And ensure any drilled hole does penetrate the permeable layer by at least 50mm. It’s not sufficient to simply reach the upper surface of the permeable sub-layer: the hole must punch through into the permeable layer in order to increase the surface area of contact between the grit/gravel fill and the permeable sub-layer.
Imagine a 10mm diameter hole – that’s a radius of 5mm. When it’s solely the bottom of that hole in contact with the sub-layer, that’s an area of….
3.142 x 52 = 78.6mm2 (πr2)
Now, if that drill penetrates the sub-layer by just 50m, the area of contact between the sides of the hole and the sub-layer, which is an open cylinder, increases by the depth of the hole multiplied by its circumference…
50mm x (2 x π x 5mm) = 50 x 2 x 3.142 x 5 = 1571mm2 (2πr)
…which is roughly 20 times the area of the drill tip surface alone.
The holes will need to be at 300mm centres (so: 300mm or so between each hole), with a diameter as large as is possible within the joint without risking damage to the arisses of the paving, and they will need to be filled with a fully permeable material. Of course, they could be left empty and allowed to fill with the permeable jointing mortar, which is all well and good if you don’t mind throwing away good money. For those with an eye on the budget, filling the drilled holes with a 3mm clean grit or pea-gravel will work just as well.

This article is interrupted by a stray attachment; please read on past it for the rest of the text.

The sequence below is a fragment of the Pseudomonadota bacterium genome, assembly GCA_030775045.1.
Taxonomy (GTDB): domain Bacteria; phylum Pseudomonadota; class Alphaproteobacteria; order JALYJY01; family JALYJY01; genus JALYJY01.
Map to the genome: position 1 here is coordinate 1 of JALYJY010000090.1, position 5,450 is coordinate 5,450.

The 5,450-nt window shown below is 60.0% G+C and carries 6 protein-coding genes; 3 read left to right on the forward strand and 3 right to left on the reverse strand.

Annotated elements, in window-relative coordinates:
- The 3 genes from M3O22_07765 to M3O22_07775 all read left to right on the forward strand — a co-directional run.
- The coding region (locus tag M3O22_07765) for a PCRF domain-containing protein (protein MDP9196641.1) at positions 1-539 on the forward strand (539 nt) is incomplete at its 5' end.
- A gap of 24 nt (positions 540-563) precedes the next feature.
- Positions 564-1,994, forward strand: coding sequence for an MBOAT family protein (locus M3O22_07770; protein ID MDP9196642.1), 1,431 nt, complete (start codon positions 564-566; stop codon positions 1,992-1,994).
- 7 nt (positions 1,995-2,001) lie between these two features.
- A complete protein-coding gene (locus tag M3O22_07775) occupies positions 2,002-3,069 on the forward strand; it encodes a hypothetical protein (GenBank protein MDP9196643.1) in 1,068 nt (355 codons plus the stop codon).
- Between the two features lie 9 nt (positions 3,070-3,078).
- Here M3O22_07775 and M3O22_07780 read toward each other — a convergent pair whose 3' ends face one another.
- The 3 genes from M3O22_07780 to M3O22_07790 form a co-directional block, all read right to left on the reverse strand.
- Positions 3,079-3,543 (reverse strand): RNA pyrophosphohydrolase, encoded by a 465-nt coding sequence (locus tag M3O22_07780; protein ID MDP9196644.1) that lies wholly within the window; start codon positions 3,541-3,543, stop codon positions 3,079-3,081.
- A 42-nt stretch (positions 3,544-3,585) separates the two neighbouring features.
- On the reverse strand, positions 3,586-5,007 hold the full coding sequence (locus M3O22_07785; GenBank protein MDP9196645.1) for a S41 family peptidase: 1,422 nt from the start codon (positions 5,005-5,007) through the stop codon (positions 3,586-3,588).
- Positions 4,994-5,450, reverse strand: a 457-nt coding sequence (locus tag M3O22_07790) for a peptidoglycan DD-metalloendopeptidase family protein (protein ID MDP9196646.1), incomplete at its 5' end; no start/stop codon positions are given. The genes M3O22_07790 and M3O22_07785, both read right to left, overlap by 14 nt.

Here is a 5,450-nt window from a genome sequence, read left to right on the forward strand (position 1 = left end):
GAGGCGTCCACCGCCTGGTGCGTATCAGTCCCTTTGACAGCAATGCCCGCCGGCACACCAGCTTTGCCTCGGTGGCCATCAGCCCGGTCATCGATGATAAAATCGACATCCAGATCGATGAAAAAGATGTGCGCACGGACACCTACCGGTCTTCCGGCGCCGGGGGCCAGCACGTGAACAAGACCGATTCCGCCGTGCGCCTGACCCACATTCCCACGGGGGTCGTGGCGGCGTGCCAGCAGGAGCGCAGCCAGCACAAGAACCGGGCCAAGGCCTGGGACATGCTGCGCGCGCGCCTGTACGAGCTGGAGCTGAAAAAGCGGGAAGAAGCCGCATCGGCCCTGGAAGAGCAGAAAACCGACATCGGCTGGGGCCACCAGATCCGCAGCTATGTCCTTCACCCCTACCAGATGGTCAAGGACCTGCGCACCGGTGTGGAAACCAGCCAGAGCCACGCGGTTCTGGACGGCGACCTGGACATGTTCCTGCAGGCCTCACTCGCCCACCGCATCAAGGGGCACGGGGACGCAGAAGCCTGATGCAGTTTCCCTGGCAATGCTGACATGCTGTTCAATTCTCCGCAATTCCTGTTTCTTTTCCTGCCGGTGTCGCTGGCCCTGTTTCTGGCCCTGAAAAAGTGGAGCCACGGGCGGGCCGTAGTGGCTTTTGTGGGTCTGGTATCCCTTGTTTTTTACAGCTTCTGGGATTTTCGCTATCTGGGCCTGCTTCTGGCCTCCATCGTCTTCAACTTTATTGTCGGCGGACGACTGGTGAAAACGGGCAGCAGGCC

Once the holes are filled, the jointing can be completed in the usual manner. All that is different is that, instead of the joint being a container for moisture within the resin mortar, it’s now a channel or conduit that will direct water to the exit via the grit-filled holes that have been drilled through the impermeable bedding mortar (and any other impermeable sub-layers).